In the light of these sayings, the question which should exercise our minds is not what are we going to do with the coming year, but what am I going to do with each new day. Is there a pattern of conduct to which we should conform, a spiritual target at which we should aim? From the inexhaustible wealth of the Word of God, let us consider the priceless verse quoted at the head of this article, a verse which, when seen in relation to the whole of Scripture, defines clearly the kind of conduct which God expects of us as we embark upon another year. The opening words have an emphatic quality about them which arrests our attention, teaching that God has not left us to grope about in ignorance to learn His will for us. "He hath shewed thee, O man, what is good". God has imparted a thoroughly adequate and comprehensive revelation of His intentions for us, says Micah; and we pause to reflect that if this was true for Micah, it is even more true for us, who live in the days of the complete Biblical revelation and of the perfect salvation provided in Christ and made good by the Holy Spirit. The prophet goes on to assert that God's standard for human conduct is utterly reasonable, and not at all overexacting: ". . . and what doth the Lord require of thee, but . . .". Micah seems to be saying that God does not ask too much, does not overburden us, but simply asks compliance with requirements which are well within what He can justly expect, and entirely attainable with the resources that He supplies. Now let us review God's three requirements in turn.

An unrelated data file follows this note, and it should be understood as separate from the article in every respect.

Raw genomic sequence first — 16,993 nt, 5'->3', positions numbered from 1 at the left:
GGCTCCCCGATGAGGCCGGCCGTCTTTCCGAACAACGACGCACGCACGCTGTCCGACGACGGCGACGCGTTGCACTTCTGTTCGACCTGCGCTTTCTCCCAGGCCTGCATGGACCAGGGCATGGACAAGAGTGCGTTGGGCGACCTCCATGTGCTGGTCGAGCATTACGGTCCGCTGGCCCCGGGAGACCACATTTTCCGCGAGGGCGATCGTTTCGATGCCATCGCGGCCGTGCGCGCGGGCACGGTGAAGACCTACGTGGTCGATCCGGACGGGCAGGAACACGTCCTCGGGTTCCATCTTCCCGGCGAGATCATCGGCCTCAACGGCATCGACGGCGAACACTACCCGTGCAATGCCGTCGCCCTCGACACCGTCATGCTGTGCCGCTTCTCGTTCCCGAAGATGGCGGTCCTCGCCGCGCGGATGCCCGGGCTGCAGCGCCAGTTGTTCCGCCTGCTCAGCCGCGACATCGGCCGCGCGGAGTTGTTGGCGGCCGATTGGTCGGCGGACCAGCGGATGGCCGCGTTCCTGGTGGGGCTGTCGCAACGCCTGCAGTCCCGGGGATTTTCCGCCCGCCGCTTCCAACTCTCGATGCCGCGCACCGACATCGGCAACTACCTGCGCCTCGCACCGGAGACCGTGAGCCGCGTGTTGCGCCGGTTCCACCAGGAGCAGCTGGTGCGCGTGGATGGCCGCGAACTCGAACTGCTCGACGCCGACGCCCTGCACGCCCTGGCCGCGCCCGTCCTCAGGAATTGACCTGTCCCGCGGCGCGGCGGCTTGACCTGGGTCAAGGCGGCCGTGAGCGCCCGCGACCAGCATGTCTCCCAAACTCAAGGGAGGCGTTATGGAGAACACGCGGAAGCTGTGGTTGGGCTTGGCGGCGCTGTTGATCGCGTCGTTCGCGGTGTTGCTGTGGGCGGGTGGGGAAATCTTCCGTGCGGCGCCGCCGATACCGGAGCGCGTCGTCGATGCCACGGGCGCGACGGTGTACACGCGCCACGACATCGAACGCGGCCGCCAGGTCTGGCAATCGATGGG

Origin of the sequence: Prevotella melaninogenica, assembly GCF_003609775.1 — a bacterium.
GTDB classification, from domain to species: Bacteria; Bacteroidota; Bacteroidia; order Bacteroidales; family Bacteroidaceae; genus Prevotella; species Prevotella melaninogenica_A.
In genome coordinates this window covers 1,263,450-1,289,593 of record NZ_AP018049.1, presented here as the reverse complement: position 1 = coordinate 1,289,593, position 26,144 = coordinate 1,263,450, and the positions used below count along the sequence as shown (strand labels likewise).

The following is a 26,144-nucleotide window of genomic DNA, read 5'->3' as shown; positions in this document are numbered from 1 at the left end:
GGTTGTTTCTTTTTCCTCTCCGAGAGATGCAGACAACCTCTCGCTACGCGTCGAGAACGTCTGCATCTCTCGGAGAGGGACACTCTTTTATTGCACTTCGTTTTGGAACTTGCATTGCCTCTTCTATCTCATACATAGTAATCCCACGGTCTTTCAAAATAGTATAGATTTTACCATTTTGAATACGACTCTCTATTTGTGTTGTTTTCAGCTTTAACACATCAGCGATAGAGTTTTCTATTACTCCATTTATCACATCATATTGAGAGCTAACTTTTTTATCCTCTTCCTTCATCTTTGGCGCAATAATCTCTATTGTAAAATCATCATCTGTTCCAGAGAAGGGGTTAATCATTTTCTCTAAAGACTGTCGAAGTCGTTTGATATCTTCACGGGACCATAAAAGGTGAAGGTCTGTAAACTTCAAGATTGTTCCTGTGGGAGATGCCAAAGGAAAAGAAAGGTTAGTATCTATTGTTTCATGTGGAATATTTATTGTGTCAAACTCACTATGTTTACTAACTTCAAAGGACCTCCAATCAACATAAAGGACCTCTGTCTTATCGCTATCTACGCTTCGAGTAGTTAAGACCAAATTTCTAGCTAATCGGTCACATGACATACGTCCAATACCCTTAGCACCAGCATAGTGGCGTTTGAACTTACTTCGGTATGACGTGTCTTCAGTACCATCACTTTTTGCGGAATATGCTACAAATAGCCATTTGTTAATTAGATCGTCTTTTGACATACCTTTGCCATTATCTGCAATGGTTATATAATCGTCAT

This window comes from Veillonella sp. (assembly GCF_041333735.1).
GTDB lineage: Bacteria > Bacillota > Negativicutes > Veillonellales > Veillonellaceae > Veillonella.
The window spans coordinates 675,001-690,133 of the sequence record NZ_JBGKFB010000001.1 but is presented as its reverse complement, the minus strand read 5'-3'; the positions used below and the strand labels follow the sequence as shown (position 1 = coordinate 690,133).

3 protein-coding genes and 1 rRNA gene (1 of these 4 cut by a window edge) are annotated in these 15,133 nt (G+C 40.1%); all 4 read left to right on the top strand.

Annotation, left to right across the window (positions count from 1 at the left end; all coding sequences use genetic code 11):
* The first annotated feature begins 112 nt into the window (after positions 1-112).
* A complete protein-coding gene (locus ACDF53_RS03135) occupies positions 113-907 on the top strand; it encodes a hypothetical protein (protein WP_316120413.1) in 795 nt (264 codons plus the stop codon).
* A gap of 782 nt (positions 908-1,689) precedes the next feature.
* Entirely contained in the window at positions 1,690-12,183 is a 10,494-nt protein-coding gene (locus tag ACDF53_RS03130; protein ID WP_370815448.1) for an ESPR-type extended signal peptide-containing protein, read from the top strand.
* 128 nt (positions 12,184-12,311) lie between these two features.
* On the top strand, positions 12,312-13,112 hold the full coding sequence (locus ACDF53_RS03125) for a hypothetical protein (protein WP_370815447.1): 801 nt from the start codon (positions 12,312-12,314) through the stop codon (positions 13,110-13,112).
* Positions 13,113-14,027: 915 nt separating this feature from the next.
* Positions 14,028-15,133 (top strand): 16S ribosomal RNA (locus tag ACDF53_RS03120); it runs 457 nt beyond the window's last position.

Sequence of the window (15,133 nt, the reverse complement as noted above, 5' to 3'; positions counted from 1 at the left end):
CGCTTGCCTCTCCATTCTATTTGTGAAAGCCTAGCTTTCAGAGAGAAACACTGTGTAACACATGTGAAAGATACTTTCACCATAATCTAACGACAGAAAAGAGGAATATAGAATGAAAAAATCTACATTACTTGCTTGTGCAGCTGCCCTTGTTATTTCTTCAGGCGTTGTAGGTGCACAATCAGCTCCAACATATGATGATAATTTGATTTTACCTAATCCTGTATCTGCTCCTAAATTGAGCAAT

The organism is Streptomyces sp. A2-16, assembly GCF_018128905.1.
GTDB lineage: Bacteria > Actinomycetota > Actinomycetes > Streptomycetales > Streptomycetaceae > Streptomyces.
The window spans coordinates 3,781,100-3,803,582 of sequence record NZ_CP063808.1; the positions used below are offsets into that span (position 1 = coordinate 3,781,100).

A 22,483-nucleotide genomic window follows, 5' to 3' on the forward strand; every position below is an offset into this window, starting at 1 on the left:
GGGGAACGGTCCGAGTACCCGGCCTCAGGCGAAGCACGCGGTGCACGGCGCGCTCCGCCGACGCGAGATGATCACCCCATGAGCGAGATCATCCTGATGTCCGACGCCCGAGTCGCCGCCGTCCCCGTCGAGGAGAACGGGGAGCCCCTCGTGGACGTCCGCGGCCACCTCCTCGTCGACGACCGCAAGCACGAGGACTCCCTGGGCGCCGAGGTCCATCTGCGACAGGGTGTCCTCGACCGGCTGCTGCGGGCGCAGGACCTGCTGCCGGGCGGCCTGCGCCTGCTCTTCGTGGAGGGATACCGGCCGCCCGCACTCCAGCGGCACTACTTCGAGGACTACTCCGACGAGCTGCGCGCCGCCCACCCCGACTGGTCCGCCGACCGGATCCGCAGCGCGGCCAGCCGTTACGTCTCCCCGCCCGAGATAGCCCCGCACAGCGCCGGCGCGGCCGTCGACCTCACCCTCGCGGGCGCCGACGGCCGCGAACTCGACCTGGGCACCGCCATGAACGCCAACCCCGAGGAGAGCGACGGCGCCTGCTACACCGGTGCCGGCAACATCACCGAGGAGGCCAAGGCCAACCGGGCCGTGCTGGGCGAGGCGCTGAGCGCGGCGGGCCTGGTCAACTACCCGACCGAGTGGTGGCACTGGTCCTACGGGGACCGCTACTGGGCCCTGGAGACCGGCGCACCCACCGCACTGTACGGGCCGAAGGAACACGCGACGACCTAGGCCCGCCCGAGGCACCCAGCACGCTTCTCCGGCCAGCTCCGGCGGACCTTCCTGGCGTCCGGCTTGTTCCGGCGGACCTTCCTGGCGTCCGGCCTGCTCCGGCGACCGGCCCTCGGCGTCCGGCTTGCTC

"To do justly". Those who are to comply with divine requirements must be characterized by absolute justice, uprightness, fairness and integrity in all their dealings with others. God Himself is just. Isaiah records the divine testimony, "there is no God else beside me; a just God and a Saviour", 45. 21. Concerning sinful Jerusalem, Zephaniah says, "The just Lord is in the midst thereof; he will not do iniquity: every morning doth he bring his judgment to light, he faileth not; but the unjust knoweth no shame", 3. 5. In Zechariah's prediction of the coming of the Messiah, he wrote, "behold, thy King cometh unto thee: he is just, and having salvation; lowly, and riding upon an ass, and upon a colt the foal of an ass", 9. 9. Pilate's wife sent her famous warning to her husband during the trial of the Lord Jesus in the words, "Have thou nothing to do with that just man", Matt. 27. 19, and Pilate later took water and washed his hands before the multitude saying, "I am innocent of the blood of this just person", v. 24. Our just God and Saviour requires that we take character from Him. In the absolute sense, of course, the writer of Ecclesiastes states that "there is not a just man upon earth, that doeth good, and sinneth not", Eccl. 7. 20. As though to answer this need, the gospel is now preached, based upon the atoning work of Christ at Calvary, by virtue of which God is "just, and the justifier of him which believeth in Jesus", Rom. 3. 26. This gospel has thrown its unique light upon Habakkuk's ancient prophecy, "the just shall live by his faith", 2. 4; Rom. 1. 17. Only as we actually live out this life of faith and draw upon the strength which God supplies can we fulfil this first requirement and "do justly" in all our ways before men.